To learn more about the “Parent Trigger Law” and the struggle of Desert Trails Elementary’s parents and students, click here.

Charter Schools Work For Tennessee, Arkansas

Friday, June 8th, 2012

Gestalt Community Schools started in 2008 with a small private grant and space in a Memphis church; in four years they have grown to 435 students with plans to expand up to 5,300 students.  The Commercial-Appeal notes that Gestalt’s Power Center Academy was “the strongest performing middle school in the state” by former U.S. senator Bill Frist’s State Collaborative on Reforming Education.  Memphis isn’t the only place where charter schools are improving students’ lives: the KIPP charter school in Helena, Arkansas was recently named the second-best school in the state by U.S. News and World Report.  Arkansas has ten schools on the list of gold and silver schools, while Mississippi only had one.

Isn’t it time that Mississippi’s children had access to the same high-quality public charter schools as children in Arkansas and Tennessee?

Charter Schools and Great News

Wednesday, May 2nd, 2012

I have some great news, and some bad news.

 

First, the bad news. Charter school legislation is dead for this legislative session. Thousands of children will go another year without being able to escape the schools that are failing to meet their needs.

 

But I quickly want to let you know the great news. The legislature did pass one of our top priorities, a bill we drafted that will affect every school and every school district this year. I think it is one of the most significant changes in education policy in years.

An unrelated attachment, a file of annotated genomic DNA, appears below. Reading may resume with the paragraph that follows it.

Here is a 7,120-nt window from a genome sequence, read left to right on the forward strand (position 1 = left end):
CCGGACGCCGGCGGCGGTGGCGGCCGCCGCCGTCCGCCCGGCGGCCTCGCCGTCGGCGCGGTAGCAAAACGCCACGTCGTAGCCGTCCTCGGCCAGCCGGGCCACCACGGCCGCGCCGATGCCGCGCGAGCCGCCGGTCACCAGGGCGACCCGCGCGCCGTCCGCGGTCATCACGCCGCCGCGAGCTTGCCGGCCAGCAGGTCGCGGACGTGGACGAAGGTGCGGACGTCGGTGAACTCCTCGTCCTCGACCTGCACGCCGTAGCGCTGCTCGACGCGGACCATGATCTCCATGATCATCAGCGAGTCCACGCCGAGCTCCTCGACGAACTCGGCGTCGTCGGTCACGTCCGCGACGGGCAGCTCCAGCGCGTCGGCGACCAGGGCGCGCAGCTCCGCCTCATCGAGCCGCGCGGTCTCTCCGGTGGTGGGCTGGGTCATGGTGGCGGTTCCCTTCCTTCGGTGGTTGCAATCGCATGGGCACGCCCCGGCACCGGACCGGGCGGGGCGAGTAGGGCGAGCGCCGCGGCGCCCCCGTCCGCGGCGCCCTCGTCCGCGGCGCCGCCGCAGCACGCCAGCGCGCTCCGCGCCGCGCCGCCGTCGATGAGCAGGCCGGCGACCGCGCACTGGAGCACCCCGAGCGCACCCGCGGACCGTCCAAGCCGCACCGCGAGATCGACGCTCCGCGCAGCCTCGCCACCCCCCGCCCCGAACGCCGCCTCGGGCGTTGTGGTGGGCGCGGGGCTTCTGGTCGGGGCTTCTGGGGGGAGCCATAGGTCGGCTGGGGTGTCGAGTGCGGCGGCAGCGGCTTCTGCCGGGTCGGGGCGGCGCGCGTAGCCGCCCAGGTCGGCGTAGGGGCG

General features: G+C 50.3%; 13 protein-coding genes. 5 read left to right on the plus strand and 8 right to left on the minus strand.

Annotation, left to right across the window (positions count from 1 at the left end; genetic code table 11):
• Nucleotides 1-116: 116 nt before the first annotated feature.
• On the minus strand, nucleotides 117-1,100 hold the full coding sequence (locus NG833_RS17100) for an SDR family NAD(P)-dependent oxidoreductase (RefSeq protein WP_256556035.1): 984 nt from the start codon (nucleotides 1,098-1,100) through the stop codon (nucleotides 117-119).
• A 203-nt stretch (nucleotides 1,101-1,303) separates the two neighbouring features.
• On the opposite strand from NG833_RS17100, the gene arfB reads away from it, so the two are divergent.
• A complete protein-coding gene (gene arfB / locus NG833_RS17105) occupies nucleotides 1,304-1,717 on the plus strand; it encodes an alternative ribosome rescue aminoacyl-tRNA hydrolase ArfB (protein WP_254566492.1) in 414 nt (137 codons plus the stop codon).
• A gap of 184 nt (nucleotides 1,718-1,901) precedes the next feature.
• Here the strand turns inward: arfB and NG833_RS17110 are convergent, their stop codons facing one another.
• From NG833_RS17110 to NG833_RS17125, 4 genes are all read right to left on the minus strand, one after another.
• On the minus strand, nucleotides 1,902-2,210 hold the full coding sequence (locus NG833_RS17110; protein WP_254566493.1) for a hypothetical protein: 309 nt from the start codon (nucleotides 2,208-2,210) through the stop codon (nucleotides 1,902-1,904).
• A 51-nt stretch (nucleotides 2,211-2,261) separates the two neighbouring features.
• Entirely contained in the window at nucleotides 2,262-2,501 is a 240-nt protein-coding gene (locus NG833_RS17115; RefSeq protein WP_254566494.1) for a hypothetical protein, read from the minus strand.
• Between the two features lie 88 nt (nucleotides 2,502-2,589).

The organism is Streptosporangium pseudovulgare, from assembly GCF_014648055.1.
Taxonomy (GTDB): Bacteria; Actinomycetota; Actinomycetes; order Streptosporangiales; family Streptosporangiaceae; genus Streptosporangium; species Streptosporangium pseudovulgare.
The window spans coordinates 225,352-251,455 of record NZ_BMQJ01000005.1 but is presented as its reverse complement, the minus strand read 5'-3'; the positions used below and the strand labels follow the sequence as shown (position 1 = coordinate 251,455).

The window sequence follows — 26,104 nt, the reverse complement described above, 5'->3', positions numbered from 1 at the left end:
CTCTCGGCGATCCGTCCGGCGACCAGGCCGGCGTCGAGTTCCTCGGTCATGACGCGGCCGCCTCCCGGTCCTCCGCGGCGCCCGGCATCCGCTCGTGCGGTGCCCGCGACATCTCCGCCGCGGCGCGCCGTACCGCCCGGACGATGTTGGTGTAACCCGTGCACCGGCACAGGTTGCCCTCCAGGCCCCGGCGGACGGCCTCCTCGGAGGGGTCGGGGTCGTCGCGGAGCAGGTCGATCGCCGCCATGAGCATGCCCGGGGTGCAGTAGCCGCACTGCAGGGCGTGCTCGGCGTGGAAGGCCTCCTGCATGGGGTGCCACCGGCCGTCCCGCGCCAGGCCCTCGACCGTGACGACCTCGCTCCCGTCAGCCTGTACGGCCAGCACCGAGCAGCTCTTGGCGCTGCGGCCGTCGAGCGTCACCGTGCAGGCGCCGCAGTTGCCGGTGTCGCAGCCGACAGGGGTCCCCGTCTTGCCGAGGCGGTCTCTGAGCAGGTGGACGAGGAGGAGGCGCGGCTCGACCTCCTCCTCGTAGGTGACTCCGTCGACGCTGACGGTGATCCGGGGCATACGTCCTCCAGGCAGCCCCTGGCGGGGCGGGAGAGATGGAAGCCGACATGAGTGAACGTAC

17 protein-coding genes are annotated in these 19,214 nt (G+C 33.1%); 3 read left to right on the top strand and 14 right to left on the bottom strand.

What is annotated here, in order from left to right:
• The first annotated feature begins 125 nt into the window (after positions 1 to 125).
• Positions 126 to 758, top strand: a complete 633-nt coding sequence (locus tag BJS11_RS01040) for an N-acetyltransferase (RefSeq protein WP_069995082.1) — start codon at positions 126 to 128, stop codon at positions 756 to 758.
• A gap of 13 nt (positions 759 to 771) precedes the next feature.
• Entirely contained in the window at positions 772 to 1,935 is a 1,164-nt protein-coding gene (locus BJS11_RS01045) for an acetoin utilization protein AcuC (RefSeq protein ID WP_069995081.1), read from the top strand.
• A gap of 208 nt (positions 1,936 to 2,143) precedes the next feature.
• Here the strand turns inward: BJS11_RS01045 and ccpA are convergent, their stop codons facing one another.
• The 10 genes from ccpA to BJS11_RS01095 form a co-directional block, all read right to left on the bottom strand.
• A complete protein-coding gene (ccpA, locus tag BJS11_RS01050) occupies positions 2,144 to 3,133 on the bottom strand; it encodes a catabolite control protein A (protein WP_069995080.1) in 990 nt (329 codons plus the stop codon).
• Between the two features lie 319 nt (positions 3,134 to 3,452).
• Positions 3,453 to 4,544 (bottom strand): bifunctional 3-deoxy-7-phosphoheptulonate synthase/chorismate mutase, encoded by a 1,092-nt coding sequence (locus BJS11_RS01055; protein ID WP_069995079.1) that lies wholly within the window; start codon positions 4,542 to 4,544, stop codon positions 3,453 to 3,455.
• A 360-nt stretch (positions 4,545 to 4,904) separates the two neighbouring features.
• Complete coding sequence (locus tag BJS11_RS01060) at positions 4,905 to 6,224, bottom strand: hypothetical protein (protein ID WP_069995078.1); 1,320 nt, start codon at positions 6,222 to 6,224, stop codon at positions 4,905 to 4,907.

This Fall, parents and communities will finally be able to have a clear understanding of how their school and district have been rated by the state Department of Education. No longer will there be the confusion of meaningless labels that hinder meaningful debate about the quality of schools.

 

From now on, schools and districts will be given letter grades, A through F.

 

Now, that might not seem like a big deal, but one of the major reasons the charter school bills died this year was because legislators were defending districts that are labeled “Successful.” Beginning this Fall, those districts will be labeled more accurately – as a “C” district. Yes, “Successful” simply means “average” – at best.

 

No one had paid much attention to the fallacy of our school rating system until we published our research showing how meaningless the “Successful” label is. We found that two districts rated “Successful” have zero schools rated that highly. And twelve districts rated “Successful” have at least half their schools rated below “Successful.”

 

We also found that 44 percent of “Successful” schools scored in the bottom half of achievement scores in the state.

 

These facts became a frequent component in legislative debates on a wide variety of education issues. We truly were able to change the course of debate by revealing the truth about school ratings.

 

Next year, legislators – and school superintendents – will be trying to explain why children in “C” schools and districts should be deprived of the opportunity to choose a school that better meets their needs, whether that is a charter school or some other option. And more importantly, the public will rise up and demand that their local schools make the changes needed to become an “A” school. That’s what has happened in other states that have adopted the A-through-F grading scale.

 

Having said all that, there is reason to believe the grading system itself creates artificially high ratings, regardless of the labels. We’ll be looking into that this summer, and we’ll be taking other actions to shine light on the reality of our public school system’s quality.

 

Our goal is to change the focus of our education system to its primary purpose: educating children. Not maintaining a system or employing adults, but educating children. We believe choice and competition create the best incentives to accomplish that goal.